Leeds Literary Festival

Words, Culture and Heritage for All



We are delight to bring you some of our planned talks online to help you through these difficult times.

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MiliM is non-profit making and run entirely by volunteers, we are proud to be able to offer an exciting programme of webinars during the Covid-19 crisis.

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Milim Spring 2019

Helen Lederer

Not That I’m Bitter

Helen Lederer was a regular on the stand-up circuit and new-wave sketch shows in the decade that launched the careers of today’s comedy household names and national treasures.. From the iconic Absolutely Fabulous, to Bottom, Happy Families, Naked Video, French and Saunders, and Girls on Top; it is difficult to think of a comedy show that Helen wasn’t a part of. So, plain sailing then? Well, not really.

Not That I’m Bitter is a powerful, frank, moving and characteristically funny memoir, revealing exactly how choppy the waters could be. Even in those ground-breaking, anti-Thatcher days, there was only room at top for so many women. For the rest, it was as much a struggle to be seen and heard in the world of comedy as in any boardroom or workplace – and just as difficult to avoid the predators.

£15 Concessions £10

John Strawson

Responses to 7th October

The October 7 Hamas attacks on Israel came as a shock. The shock was not only that it had happened but that the attacks re-called other massacres in the Jewish past. This three-volume anthology offers in the reaction of 36 authors to these events. While many are Jewish some are not. They come from a variety of backgrounds, academics writers, lawyers, musicians and psychotherapists. They are united in attempting to help us understand how to deal with the enormity of October 7. As editors Rosa Freedman and David Hirsh say these chapters are *urgent, thoughtful, angry, reflective, raw and profound, and diverse.” Some focus on the events themselves, others delve into history, politics or law. There is also concern for the way in which reactions to October 7 have revealed a stark world of rising antisemitism. October 7 has in many ways changed the way we see the world and our relationship with friends, colleagues and communities.
This session will offer participants the opportunity to engage with the themes of this challenging anthology.
John Strawson, Emeritus Professor of Law at the University of East London and Senior Research Fellow at London Centre for the Study of Contemporary Antisemistism. He writes on the Palestinian-Israeli conflict and is a contributor to this collection.

Jay Prosser

Loving Strangers: A Camphorwood Chest, a Legacy, a Son Returns.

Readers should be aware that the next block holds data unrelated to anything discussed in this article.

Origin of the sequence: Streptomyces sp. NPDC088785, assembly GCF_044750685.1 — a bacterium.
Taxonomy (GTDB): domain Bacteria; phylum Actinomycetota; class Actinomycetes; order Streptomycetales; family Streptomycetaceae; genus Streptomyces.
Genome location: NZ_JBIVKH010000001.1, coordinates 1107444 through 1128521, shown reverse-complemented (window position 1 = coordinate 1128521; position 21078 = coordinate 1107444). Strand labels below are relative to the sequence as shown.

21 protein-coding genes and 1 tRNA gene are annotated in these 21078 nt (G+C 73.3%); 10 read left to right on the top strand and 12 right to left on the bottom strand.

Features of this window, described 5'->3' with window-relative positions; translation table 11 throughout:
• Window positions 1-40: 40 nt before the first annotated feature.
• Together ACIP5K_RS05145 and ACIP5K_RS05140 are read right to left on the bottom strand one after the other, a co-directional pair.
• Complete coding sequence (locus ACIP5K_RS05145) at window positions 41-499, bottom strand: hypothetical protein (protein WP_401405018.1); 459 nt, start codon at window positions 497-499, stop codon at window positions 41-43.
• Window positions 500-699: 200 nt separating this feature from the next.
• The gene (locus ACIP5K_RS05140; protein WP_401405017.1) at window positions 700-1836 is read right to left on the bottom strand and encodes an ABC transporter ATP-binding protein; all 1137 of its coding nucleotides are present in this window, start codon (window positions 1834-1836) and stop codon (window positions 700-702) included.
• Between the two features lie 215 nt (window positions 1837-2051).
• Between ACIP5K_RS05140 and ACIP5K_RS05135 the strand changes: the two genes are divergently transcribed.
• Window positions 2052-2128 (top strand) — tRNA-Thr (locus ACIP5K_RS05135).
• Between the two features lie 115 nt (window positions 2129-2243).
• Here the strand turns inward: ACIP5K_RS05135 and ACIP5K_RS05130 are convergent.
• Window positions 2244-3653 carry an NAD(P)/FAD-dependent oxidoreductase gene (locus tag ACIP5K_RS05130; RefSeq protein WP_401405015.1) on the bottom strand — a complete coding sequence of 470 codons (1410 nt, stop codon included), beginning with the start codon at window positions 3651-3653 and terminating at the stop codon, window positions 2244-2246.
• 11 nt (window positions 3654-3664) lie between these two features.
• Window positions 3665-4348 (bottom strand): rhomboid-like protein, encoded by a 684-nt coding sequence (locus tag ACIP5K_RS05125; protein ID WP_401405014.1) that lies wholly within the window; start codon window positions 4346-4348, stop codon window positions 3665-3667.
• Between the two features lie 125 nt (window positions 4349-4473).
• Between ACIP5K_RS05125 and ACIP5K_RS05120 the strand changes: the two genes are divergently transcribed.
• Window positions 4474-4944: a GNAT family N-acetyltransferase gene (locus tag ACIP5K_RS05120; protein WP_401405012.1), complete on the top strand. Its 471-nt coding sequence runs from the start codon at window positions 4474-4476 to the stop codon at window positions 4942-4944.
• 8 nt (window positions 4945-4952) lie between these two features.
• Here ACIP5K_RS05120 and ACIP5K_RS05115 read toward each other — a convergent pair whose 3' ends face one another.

Jay Prosser will talk about his new book, Loving Strangers: A Camphorwood Chest, a Legacy, a Son Returns.

A beautiful and moving story that brings to life a fascinating part of Jewish history’ Claudia Roden, (CBE) Egyptian-born British writer and cultural anthropologist

Opening his mother’s camphorwood chest, Jay Prosser discovers a remarkable family legacy. In the last days of the British Empire, Iraqi Jewish spice traders intermarried with the Chinese women who worked for them. These unfamiliar Asians didn’t speak each other’s language and were raised in completely different cultures and religions. But they were drawn towards the possibilities for radically transforming self and the world that loving strangers brings.

Against the backdrop of war, migration and revolution across Asia, Jay Prosser unravels his ancestors’ lives. Together with his motherwith a growing sense of urgency as she ages – he unpacks the camphorwood chest, travelling backwards through possessions belonging to previous generations. An unfinished quilt holds the secret of how his grandmother was abandoned as a baby by the side of a river in China. A crackly recording follows the trail of his grandfather, who sings of his travels across India and Singapore. Characters who seem to have stepped out of the Arabian Nights manifest o family t Prosser’s story of finding his identity among those who loved across worlds resonates for our own time when, too often, we are encouraged to fear rather than to love strangers.

Jay Prosser teaches and researches at the Centre for Jewish Studies and the School of English at the University of Leeds. Loving Strangers was winner of the Hazel Rowley Prize (US, 2020) for the best proposal for a first-time biographer and shortlisted for the Tony Lothian Prize (UK, 2019) for the best unpublished biography.



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